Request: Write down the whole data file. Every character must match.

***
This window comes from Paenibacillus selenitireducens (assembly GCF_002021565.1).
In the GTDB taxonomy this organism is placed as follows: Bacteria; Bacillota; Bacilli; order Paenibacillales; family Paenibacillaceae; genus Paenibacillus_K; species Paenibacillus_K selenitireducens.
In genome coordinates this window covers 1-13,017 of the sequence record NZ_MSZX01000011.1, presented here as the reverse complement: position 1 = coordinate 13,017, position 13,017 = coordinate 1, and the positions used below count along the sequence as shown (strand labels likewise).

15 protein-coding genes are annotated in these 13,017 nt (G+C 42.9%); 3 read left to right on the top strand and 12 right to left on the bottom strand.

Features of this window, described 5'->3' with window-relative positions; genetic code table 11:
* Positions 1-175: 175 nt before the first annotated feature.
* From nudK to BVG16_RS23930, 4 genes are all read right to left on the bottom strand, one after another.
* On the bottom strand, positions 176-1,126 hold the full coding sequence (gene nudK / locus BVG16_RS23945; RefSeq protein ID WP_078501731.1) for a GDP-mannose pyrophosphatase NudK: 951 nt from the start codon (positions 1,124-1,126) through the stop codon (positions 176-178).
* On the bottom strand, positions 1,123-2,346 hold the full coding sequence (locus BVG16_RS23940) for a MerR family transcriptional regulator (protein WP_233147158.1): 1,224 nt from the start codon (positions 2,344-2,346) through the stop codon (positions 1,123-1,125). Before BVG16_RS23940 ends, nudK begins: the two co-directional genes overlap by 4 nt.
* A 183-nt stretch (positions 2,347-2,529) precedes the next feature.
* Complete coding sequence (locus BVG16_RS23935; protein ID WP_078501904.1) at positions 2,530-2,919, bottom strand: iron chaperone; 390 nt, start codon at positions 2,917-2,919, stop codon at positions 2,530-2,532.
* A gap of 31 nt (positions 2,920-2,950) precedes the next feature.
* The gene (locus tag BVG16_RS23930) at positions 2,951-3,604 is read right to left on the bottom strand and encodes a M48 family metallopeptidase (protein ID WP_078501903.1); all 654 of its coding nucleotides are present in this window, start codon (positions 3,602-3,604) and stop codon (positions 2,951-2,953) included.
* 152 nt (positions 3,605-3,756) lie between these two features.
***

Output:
This window comes from Paenibacillus selenitireducens (assembly GCF_002021565.1).
In the GTDB taxonomy this organism is placed as follows: Bacteria; Bacillota; Bacilli; order Paenibacillales; family Paenibacillaceae; genus Paenibacillus_K; species Paenibacillus_K selenitireducens.
In genome coordinates this window covers 1-13,017 of the sequence record NZ_MSZX01000011.1, presented here as the reverse complement: position 1 = coordinate 13,017, position 13,017 = coordinate 1, and the positions used below count along the sequence as shown (strand labels likewise).

15 protein-coding genes are annotated in these 13,017 nt (G+C 42.9%); 3 read left to right on the top strand and 12 right to left on the bottom strand.

Features of this window, described 5'->3' with window-relative positions; genetic code table 11:
* Positions 1-175: 175 nt before the first annotated feature.
* From nudK to BVG16_RS23930, 4 genes are all read right to left on the bottom strand, one after another.
* On the bottom strand, positions 176-1,126 hold the full coding sequence (gene nudK / locus BVG16_RS23945; RefSeq protein ID WP_078501731.1) for a GDP-mannose pyrophosphatase NudK: 951 nt from the start codon (positions 1,124-1,126) through the stop codon (positions 176-178).
* On the bottom strand, positions 1,123-2,346 hold the full coding sequence (locus BVG16_RS23940) for a MerR family transcriptional regulator (protein WP_233147158.1): 1,224 nt from the start codon (positions 2,344-2,346) through the stop codon (positions 1,123-1,125). Before BVG16_RS23940 ends, nudK begins: the two co-directional genes overlap by 4 nt.
* A 183-nt stretch (positions 2,347-2,529) precedes the next feature.
* Complete coding sequence (locus BVG16_RS23935; protein ID WP_078501904.1) at positions 2,530-2,919, bottom strand: iron chaperone; 390 nt, start codon at positions 2,917-2,919, stop codon at positions 2,530-2,532.
* A gap of 31 nt (positions 2,920-2,950) precedes the next feature.
* The gene (locus tag BVG16_RS23930) at positions 2,951-3,604 is read right to left on the bottom strand and encodes a M48 family metallopeptidase (protein ID WP_078501903.1); all 654 of its coding nucleotides are present in this window, start codon (positions 3,602-3,604) and stop codon (positions 2,951-2,953) included.
* 152 nt (positions 3,605-3,756) lie between these two features.